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Wednesday, July 13, 2011

The Irony of Divorce

When children are involved, you will never be able to separate fully from your spouse.  The bizarre truth is that more communication is necessary to bridge the gap between what happens during their time with mom and their time with dad.  Some of the very frustrations I experienced when married, I still experience when attempting to work out details with Daddy. 

Accepting that the connection and necessary dependence continues is tough, epecially when there are differences of opinion about what is best for the children.  I wish I had a great idea about how to work through and solve this scenario, but I do not.

Co-parenting requires me to get out of my own agenda and truly evaluate what is best for the children.  I try to look at things from their point of view and to honor the love they have for Daddy.  Also, I must consider the longer term ramifications for decisions made today and any precedents which may be set.  For me this is extremely challenging.  My tendency is to take the course of least resistance and saying, "No" often creates false guilt.  Isn't it strange how the issues I had in marriage are the issues I continue to deal with?  I guess there are some things I will work on my whole life.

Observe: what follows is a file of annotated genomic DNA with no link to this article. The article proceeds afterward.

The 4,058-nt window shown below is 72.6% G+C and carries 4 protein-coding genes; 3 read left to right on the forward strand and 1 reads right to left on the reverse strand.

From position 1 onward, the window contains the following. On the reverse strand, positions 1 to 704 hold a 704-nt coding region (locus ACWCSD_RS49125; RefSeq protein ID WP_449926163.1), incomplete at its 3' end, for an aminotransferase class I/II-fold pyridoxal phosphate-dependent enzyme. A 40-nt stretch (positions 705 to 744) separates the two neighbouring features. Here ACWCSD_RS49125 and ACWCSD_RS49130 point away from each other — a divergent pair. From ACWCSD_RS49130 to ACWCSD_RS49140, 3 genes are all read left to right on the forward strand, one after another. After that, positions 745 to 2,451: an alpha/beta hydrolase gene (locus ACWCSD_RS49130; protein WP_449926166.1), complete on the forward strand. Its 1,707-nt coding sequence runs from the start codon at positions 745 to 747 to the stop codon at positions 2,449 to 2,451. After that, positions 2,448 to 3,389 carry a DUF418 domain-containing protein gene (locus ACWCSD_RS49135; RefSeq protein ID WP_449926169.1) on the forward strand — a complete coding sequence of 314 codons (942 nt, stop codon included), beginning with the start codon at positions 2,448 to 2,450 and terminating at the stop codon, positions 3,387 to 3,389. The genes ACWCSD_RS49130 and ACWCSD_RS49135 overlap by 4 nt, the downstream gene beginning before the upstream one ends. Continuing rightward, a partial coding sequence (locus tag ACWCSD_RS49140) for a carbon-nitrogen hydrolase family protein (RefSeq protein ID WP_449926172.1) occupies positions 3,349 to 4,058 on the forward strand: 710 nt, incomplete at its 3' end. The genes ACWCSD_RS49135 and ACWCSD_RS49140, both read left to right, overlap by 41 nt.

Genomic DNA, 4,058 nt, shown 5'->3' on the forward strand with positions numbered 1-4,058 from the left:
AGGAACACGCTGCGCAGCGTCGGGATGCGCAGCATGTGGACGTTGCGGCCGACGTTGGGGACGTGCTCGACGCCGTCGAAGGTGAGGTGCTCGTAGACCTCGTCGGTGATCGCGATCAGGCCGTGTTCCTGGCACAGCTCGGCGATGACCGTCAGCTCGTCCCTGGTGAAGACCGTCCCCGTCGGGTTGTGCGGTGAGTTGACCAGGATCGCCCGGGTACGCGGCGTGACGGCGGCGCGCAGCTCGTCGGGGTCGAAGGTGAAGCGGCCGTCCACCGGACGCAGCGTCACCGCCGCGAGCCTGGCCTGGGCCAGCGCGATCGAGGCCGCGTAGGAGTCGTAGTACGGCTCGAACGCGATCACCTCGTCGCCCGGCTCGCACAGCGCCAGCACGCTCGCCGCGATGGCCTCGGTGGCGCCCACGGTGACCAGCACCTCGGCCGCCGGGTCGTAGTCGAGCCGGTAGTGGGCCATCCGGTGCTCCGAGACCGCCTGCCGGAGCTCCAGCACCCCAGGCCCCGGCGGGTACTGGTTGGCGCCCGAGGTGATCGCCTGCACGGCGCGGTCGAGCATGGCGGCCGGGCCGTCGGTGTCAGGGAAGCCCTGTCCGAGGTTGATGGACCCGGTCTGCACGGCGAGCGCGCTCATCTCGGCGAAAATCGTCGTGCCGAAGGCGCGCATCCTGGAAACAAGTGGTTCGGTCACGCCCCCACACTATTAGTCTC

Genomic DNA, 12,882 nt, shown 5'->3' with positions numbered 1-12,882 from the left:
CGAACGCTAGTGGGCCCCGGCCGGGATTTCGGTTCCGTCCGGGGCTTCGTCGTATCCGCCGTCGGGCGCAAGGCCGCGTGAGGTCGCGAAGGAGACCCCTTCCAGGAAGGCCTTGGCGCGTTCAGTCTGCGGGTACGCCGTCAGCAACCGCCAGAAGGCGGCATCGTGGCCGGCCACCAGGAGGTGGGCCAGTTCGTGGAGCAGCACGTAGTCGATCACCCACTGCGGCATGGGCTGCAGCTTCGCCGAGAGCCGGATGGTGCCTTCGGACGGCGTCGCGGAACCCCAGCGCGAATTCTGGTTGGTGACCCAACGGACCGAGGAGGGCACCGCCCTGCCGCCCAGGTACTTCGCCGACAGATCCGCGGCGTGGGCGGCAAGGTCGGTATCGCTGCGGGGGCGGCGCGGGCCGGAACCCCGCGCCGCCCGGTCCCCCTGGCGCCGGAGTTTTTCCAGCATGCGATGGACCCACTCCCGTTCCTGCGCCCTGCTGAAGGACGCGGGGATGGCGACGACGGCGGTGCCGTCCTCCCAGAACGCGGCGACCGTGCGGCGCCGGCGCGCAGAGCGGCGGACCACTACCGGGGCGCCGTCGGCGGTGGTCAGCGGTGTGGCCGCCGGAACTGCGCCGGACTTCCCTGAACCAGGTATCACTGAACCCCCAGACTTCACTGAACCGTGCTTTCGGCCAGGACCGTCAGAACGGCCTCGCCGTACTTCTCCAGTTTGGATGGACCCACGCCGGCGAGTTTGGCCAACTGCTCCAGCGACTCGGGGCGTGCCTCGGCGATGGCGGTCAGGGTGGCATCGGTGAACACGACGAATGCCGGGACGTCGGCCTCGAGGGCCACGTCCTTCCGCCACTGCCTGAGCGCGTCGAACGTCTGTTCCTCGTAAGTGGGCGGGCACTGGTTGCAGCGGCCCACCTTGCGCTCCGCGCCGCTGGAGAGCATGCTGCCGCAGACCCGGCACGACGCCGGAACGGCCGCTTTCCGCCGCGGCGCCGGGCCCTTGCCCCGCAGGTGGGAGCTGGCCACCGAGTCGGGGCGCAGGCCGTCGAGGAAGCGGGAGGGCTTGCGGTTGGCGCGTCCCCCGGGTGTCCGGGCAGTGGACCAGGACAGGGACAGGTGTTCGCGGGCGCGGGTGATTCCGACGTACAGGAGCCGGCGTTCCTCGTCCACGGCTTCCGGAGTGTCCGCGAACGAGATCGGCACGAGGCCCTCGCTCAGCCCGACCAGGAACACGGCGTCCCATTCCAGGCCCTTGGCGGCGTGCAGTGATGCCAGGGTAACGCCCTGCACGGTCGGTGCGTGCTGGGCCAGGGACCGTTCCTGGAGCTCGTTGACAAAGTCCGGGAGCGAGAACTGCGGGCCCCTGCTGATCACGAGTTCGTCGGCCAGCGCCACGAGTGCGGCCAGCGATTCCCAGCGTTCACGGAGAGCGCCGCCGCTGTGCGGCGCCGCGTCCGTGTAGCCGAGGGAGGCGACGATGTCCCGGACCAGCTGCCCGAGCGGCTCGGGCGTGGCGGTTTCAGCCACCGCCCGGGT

For me, my children are the greatest joys and investment I have.  Because of this, I weigh decisions deeply and I'm sensitive to their experience.  I'm quite sure I haven't made every decision 'right,' but I'm also confident I've done my very best, and will continue to do so.  I pray that they look on me with grace in their adult lives, forgiving where I've fallen short and laughing with me about the small things that feel so major right now. 

At the end of the day, I cannot parent away my children's need for a Savior.  Even if I was perfect, er "Flawless," they will need Jesus.  This truth enables me to be gentle to myself and allow Him to fill the gaps of my shortcoming with His goodness.  My ongoing prayer is that each of them turns to God when they face challenges and not away from Him in anger or rebellion.

Please share if you are co-parenting, is it a cooperative relationship?


  1. Hi Missy,